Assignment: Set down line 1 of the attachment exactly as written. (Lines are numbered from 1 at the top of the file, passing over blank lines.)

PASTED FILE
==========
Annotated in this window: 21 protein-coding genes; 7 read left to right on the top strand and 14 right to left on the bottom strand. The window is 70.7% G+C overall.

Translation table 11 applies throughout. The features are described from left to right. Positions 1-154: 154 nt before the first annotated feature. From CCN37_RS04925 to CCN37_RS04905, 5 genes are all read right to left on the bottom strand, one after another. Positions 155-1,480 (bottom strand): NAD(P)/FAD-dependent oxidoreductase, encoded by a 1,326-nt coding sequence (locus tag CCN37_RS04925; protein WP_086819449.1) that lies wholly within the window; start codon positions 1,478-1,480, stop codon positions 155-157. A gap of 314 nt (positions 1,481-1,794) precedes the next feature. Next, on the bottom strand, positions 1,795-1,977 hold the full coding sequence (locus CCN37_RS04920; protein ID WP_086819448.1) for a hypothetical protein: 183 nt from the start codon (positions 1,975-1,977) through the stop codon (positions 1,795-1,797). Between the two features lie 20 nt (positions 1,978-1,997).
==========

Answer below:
Annotated in this window: 21 protein-coding genes; 7 read left to right on the top strand and 14 right to left on the bottom strand. The window is 70.7% G+C overall.